Chinese President Tell Country to Get Used to Slow Growth

China’s president has told the country to get used to slower growth, damping expectations of a new stimulus.

President Xi Jinping’s weekend comments come amid weakening trade and manufacturing. Economic growth slowed in the latest quarter to 7.4 percent after last year’s full-year expansion of 7.7 percent tied 2012 for the weakest performance since 1999.

“We must boost our confidence, adapt to the new normal condition based on the characteristics of China’s economic growth in the current phase and stay cool-minded,” Xi said, according to the official Xinhua News Agency.

The ruling Communist Party is trying to steer the economy to self-sustaining growth based on domestic consumption instead of trade and investment.

Other leaders have ruled out more stimulus, but unexpectedly weak demand for Chinese exports has forced Beijing to backtrack and launch mini-stimulus efforts last year and in March. Official plans call for annual trade growth of 7.5 percent but so far this year total imports and exports are down by 0.5 percent.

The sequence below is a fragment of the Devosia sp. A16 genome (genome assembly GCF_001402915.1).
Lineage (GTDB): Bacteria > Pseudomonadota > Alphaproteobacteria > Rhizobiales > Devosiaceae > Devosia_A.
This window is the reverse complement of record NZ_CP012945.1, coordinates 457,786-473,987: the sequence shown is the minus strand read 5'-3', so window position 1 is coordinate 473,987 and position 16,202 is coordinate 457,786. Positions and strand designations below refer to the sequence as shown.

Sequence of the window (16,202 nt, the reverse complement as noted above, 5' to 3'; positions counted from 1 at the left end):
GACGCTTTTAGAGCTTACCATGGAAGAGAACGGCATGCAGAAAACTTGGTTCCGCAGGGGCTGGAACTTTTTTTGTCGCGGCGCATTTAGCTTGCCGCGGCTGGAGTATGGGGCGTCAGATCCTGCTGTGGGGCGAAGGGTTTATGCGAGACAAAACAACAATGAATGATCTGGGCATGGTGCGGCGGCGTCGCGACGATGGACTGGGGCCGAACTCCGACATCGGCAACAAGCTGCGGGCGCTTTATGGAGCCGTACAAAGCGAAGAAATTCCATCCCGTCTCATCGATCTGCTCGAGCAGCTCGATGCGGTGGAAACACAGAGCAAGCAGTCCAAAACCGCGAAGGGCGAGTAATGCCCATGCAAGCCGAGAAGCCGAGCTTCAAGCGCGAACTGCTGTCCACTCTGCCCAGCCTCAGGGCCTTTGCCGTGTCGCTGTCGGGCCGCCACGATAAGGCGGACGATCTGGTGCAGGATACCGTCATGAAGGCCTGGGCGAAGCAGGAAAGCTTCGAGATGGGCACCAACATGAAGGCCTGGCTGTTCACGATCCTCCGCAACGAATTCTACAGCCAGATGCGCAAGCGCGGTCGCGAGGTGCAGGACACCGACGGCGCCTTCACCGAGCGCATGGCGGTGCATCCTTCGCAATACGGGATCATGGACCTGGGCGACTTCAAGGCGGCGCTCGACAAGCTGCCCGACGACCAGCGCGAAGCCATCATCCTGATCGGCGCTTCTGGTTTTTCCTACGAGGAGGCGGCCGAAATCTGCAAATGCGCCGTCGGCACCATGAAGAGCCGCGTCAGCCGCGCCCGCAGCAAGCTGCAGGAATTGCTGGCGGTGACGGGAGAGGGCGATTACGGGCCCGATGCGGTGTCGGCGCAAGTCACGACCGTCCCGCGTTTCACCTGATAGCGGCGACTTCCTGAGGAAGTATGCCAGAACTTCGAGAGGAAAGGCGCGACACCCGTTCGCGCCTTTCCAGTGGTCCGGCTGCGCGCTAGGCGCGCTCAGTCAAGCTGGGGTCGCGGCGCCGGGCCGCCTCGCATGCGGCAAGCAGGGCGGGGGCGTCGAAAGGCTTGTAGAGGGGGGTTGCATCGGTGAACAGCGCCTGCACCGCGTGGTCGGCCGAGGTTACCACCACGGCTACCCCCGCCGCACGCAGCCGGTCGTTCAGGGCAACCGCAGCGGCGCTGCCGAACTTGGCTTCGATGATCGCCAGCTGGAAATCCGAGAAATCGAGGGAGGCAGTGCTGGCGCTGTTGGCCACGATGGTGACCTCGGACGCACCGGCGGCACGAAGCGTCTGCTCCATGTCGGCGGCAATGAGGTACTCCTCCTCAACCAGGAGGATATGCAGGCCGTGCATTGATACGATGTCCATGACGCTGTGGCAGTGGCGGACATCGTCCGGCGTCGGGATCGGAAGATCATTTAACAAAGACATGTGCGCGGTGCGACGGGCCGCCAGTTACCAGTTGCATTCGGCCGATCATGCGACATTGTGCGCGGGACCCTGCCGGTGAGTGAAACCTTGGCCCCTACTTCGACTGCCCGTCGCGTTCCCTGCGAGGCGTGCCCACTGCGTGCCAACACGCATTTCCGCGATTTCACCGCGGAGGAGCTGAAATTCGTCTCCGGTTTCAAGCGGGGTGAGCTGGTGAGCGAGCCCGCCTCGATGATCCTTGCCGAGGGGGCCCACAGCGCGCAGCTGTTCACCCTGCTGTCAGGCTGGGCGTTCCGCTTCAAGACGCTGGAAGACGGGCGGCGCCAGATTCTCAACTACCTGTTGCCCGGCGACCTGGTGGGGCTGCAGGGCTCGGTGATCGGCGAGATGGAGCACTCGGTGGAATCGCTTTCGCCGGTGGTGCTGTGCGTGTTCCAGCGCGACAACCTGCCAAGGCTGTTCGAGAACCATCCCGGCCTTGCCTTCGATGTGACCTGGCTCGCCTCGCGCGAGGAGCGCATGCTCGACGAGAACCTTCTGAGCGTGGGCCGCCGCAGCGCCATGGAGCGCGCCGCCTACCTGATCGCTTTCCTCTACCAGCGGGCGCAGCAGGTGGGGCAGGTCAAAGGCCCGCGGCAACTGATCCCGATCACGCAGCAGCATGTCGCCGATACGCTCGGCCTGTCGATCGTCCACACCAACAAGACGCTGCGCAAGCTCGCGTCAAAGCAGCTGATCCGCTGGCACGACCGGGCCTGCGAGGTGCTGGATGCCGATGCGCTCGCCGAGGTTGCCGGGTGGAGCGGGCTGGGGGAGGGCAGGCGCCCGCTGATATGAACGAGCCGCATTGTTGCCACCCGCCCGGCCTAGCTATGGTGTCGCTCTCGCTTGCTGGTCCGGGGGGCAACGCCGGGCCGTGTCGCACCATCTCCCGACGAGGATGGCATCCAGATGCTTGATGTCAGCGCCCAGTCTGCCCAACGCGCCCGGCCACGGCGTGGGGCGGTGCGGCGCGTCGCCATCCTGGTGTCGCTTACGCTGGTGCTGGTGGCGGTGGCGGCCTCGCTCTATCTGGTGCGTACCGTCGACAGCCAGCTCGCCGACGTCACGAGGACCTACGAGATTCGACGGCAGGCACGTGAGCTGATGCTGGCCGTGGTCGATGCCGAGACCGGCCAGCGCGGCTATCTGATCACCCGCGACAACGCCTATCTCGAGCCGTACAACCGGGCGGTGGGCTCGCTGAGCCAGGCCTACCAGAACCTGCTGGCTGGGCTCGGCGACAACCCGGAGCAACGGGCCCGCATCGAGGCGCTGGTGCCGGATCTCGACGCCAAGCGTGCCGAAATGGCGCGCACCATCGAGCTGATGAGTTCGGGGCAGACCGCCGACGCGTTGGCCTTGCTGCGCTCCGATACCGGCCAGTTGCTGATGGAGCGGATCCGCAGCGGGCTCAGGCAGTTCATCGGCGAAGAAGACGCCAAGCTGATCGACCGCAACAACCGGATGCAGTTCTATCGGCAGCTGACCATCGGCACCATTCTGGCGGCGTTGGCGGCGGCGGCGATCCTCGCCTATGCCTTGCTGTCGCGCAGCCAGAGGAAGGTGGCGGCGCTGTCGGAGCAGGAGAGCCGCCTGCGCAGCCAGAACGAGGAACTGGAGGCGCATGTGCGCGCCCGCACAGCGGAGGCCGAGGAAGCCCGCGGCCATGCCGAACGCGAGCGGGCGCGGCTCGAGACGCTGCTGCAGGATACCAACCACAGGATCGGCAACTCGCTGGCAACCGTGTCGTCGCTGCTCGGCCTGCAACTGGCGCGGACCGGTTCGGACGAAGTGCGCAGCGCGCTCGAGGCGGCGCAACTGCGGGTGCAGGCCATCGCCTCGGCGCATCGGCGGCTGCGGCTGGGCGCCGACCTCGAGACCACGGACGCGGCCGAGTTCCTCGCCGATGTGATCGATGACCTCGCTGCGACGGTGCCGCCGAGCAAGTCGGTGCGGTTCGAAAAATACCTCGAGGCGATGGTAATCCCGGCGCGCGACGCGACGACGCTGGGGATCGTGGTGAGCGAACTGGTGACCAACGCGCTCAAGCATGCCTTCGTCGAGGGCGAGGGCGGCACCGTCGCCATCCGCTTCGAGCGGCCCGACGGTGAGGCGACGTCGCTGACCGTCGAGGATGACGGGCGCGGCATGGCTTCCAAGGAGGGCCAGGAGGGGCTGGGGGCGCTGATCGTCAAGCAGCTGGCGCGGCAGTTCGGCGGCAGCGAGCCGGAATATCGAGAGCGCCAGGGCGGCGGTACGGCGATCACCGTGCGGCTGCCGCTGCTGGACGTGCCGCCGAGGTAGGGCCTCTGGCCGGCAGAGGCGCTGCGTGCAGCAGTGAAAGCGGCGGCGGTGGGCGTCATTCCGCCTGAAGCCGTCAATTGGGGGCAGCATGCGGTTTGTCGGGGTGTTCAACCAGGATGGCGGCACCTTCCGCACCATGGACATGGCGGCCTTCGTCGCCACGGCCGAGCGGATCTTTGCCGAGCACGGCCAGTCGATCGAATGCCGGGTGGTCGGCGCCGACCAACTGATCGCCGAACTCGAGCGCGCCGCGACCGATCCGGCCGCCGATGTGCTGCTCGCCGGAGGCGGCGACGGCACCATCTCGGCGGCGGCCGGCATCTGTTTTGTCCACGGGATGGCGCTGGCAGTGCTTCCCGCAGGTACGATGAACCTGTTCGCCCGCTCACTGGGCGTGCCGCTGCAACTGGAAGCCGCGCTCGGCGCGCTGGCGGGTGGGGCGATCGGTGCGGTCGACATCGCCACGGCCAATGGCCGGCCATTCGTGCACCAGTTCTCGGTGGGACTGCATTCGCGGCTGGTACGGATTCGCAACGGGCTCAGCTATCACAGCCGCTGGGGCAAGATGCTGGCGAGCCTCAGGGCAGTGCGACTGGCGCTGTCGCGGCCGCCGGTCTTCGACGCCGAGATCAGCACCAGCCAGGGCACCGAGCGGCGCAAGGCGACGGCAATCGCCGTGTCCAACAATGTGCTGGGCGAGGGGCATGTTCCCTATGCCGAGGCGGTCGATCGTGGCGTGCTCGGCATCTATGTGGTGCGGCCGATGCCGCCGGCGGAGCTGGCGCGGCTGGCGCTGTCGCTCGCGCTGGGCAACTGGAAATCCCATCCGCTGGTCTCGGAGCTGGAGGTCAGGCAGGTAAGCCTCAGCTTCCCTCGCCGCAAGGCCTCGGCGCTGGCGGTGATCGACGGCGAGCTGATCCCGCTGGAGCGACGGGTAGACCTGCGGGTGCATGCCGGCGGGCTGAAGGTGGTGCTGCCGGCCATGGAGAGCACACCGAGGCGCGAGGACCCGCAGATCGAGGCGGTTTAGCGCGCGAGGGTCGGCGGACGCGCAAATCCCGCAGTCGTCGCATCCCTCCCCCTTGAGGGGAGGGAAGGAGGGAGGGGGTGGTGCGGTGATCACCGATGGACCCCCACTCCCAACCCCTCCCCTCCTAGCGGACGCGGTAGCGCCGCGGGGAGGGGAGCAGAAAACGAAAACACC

Analysts say the ruling party appears willing to accept economic growth below its 7.5 percent target this year so long as the rate of creation of new jobs stays high enough to avoid political tensions.

via Mainichi

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Alfonso Esparza

Alfonso Esparza

Senior Currency Analyst at Market Pulse
Alfonso Esparza specializes in macro forex strategies for North American and major currency pairs. Upon joining OANDA in 2007, Alfonso Esparza established the MarketPulseFX blog and he has since written extensively about central banks and global economic and political trends. Alfonso has also worked as a professional currency trader focused on North America and emerging markets. He has been published by The MarketWatch, Reuters, the Wall Street Journal and The Globe and Mail, and he also appears regularly as a guest commentator on networks including Bloomberg and BNN. He holds a finance degree from the Monterrey Institute of Technology and Higher Education (ITESM) and an MBA with a specialization on financial engineering and marketing from the University of Toronto.
Alfonso Esparza